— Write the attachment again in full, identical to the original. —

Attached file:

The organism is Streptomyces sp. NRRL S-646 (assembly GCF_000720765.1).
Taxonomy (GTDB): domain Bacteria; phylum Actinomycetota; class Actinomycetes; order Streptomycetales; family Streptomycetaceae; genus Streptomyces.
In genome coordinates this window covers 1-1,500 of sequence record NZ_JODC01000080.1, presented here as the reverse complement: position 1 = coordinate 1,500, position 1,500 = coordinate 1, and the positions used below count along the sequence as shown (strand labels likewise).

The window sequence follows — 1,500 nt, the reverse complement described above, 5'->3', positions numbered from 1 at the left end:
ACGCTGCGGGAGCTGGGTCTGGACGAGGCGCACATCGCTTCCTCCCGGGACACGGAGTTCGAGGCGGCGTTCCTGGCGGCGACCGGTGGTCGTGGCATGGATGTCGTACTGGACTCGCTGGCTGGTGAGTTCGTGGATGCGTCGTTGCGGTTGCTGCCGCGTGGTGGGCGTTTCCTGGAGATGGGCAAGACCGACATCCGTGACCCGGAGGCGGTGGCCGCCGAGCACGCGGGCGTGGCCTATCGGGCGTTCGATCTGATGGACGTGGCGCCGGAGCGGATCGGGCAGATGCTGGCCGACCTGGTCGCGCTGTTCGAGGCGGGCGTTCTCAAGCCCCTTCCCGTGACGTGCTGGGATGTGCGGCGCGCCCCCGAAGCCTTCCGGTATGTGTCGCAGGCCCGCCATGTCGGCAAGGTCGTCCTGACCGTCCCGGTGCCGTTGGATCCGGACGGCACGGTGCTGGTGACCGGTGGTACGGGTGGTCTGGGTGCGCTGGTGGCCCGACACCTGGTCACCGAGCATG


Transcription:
The organism is Streptomyces sp. NRRL S-646 (assembly GCF_000720765.1).
Taxonomy (GTDB): domain Bacteria; phylum Actinomycetota; class Actinomycetes; order Streptomycetales; family Streptomycetaceae; genus Streptomyces.
In genome coordinates this window covers 1-1,500 of sequence record NZ_JODC01000080.1, presented here as the reverse complement: position 1 = coordinate 1,500, position 1,500 = coordinate 1, and the positions used below count along the sequence as shown (strand labels likewise).

The window sequence follows — 1,500 nt, the reverse complement described above, 5'->3', positions numbered from 1 at the left end:
ACGCTGCGGGAGCTGGGTCTGGACGAGGCGCACATCGCTTCCTCCCGGGACACGGAGTTCGAGGCGGCGTTCCTGGCGGCGACCGGTGGTCGTGGCATGGATGTCGTACTGGACTCGCTGGCTGGTGAGTTCGTGGATGCGTCGTTGCGGTTGCTGCCGCGTGGTGGGCGTTTCCTGGAGATGGGCAAGACCGACATCCGTGACCCGGAGGCGGTGGCCGCCGAGCACGCGGGCGTGGCCTATCGGGCGTTCGATCTGATGGACGTGGCGCCGGAGCGGATCGGGCAGATGCTGGCCGACCTGGTCGCGCTGTTCGAGGCGGGCGTTCTCAAGCCCCTTCCCGTGACGTGCTGGGATGTGCGGCGCGCCCCCGAAGCCTTCCGGTATGTGTCGCAGGCCCGCCATGTCGGCAAGGTCGTCCTGACCGTCCCGGTGCCGTTGGATCCGGACGGCACGGTGCTGGTGACCGGTGGTACGGGTGGTCTGGGTGCGCTGGTGGCCCGACACCTGGTCACCGAGCATG